What’s Ahead For Digital Cameras?
New Technology Changes The Game
Photography is a wide-ranging field that engenders passion in its practitioners,
and like all great forms of expression creates opinions formed through experience
and reflection. In its early days one of the great debates was: Is Photography
Art? This was the subject of many essays and heated discussions among players
and spectators. Today, issues such as film vs. digital, format choices, the
validity of computer generated images, photography as exploitation or revealer,
and even the merits of ink jet vs. silver prints cause similar debate. We are
opening this department up to readers, manufacturers, and retailers--in
short, everyone who lives and breathes photography and who has an opinion about
anything affecting imaging today.
Here's how to get involved: write us an e-mail at firstname.lastname@example.org or send us a letter with a proposed topic and a synopsis of your idea. Once approved, we'll ask you to send us about 500-1000 words on the subject chosen. The idea here is not to push any product or wave any flag, but to create discussion about photo and imaging topics of the day. We reserve the right to edit whatever you send in, although we will never edit intention or opinion but only for length and, hopefully, for clarity. We reserve the right to publish your work on our website as well, so you can join the archives and be a resource for opinion for years to come.
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As competition heats up and manufacturing efficiencies are realized, most baseline
models in the $149-$249 range will be offered with 3 megapixels and a minimum
of a 3x optical zoom. Those specs alone will get you 4x6 prints comparable with
most point-and-shoot film camera prints. Viewing screens will change, too, with
2-3" LCD screens emerging as the new minimum standard. These larger screens
will make in camera photo-editing composition a lot easier and will improve
user friendliness, especially when it comes to shooting video. On the battery
scene you'll see more models with rechargeable batteries. Better yet,
those batteries will shoot more pictures because manufacturers are using low-powered
processors and other critical power management components.
Shutter lag, that annoying delay from the time you click the shutter until the time the camera responds is dramatically decreasing. In fact, digital camera shutter lag time is now approaching the lag time for point-and-shoot film cameras. Shot-to-shot delay is also decreasing, allowing digital shooters to more comfortably keep up with the action.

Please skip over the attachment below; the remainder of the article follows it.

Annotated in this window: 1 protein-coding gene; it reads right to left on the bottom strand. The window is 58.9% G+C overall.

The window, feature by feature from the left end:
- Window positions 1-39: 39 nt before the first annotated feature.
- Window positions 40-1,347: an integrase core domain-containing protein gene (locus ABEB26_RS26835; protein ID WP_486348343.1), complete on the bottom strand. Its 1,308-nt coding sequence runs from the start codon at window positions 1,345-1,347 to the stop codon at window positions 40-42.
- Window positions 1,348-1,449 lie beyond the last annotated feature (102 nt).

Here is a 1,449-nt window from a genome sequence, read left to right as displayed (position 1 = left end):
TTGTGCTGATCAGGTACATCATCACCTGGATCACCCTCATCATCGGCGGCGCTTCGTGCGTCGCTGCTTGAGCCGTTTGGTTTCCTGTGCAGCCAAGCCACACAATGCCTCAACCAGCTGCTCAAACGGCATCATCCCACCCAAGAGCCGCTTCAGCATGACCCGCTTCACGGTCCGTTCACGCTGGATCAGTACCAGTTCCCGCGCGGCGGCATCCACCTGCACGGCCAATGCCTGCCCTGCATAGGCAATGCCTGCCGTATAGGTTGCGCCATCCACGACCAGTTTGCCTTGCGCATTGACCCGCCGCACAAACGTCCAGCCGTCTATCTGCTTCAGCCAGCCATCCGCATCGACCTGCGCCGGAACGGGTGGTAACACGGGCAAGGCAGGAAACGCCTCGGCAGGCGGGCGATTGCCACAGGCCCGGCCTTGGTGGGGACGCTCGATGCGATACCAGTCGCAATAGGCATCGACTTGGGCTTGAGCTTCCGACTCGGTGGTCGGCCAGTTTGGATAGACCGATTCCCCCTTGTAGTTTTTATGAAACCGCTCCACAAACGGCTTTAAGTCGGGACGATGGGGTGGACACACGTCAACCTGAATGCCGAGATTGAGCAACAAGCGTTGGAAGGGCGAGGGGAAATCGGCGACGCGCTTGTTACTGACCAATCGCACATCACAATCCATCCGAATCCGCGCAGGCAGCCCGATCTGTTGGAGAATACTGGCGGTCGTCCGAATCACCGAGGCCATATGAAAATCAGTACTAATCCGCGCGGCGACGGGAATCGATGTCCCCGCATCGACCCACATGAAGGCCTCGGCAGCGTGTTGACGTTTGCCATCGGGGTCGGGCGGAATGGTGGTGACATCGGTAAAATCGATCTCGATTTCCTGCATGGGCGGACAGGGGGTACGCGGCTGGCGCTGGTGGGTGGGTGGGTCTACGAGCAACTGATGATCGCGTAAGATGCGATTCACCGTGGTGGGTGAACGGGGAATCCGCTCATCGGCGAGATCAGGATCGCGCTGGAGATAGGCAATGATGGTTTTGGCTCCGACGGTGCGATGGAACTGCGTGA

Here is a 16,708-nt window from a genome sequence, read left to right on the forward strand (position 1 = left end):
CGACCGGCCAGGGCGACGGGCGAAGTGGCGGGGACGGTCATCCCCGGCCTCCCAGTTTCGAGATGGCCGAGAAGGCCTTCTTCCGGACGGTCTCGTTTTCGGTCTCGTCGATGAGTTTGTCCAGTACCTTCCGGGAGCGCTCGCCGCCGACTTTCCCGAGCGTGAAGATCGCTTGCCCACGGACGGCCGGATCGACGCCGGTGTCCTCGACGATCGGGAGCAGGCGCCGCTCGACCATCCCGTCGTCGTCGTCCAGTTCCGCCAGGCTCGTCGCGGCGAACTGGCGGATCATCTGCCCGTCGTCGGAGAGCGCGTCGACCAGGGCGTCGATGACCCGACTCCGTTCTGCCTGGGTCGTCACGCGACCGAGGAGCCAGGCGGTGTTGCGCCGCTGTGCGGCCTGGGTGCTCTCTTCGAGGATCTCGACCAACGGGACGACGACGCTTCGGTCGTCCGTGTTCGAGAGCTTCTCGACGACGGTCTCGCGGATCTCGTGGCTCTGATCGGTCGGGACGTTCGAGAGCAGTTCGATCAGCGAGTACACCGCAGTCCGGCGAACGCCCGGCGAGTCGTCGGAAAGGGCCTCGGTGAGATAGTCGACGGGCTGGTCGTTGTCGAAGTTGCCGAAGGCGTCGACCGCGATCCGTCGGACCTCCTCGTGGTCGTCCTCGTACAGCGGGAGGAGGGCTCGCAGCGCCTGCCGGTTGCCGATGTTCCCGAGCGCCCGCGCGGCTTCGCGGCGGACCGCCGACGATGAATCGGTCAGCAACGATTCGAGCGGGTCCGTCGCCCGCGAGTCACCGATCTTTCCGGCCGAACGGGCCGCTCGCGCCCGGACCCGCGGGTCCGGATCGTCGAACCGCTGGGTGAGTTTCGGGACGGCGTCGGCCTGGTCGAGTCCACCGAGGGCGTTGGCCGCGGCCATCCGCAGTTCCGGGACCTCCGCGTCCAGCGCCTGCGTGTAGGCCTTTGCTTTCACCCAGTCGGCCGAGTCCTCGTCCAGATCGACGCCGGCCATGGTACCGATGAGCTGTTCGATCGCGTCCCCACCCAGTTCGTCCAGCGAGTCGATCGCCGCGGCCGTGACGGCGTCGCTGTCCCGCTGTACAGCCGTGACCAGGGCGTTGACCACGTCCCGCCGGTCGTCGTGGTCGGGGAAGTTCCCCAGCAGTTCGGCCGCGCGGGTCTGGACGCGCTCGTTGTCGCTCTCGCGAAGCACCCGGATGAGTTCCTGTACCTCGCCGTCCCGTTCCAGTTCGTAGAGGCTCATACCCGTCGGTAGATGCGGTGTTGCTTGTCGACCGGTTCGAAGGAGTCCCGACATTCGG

The big change in memory cards is that the cost per megabyte keeps falling. A 512MB CompactFlash card holds about the same number of pictures as 14 rolls of film. With that card retailing for less than $40 right now, you're already at the same cost as the 14 rolls. If the downward price trend continues, one does not even to have erase the memory card for reuse anymore.
Take a step up from the entry-level models and that's where the race really heats up. At the mid ($299) through upper ($1000) price points, we'll be seeing significant advances in three main areas: 1) image capture, 2) advanced control, including in camera photo-editing features, and 3) improved downloading and sharing techniques.
In megapixels, we'll continue to see incremental upswings in the 6-, 7-, and 8-megapixel range and beyond. But the impact of increased megapixel counts on image quality will be minor compared to the new advancements in image capture and in camera photo editing. Starting in 2005 you'll see manufacturers using high-tech solutions to solve age-old problems like camera shake, contrast extremes, optical aberrations, and redeye. Other in camera editing options will allow photographers to get more creative right in the camera, without the need for PC-based photo-editing programs.
Camera shake is not unique to digital. It's been with us since the early days of film. But, with the least expensive digital cameras now offering a 3x optical zoom and higher-end cameras at the 10-12x level, a steady hand might be too much to ask. A 10x optical zoom might offer the equivalent of a 350mm telephoto on a 35mm camera, and there aren't many photographers who can hand hold that focal length and get consistently shake-free images. So, you'll be seeing Image Stabilization in many of the new digital cameras. This year only a few manufacturers have it. Within five years, all manufacturers will be offering this important feature.
There are several different Image Stabilization techniques. What they have in common is that they all rely on a powerful digital processor and software to track camera movement. On the high-end models, the digital processor analyzes the camera movement and determines how fast, how much, and in which direction it has to physically move either the lens or the image capture sensor to eliminate blur. On mid-priced models, the image tracking process is the same, but instead of physically moving the lens or imaging sensor, the processor applies corrective software fixes to the image itself to digitally sharpen the blur. At the lowest end of the price range, the camera will employ similar tracking techniques, but rather than order a mechanical or digital correction, it will simply prevent you from shooting a picture that it knows will be blurry. That will force you to steady the camera or zoom out a bit.
Because of the higher megapixel counts in all digital still cameras, manufacturers will also offer dramatically higher-quality video capabilities. This year you can expect to see VGA quality resolution (640x480) with frame rates of 30 frames per second as a standard feature in many models. Add video stabilization to the mix and for the first time you've got a real video camera packaged inside a digital still camera.
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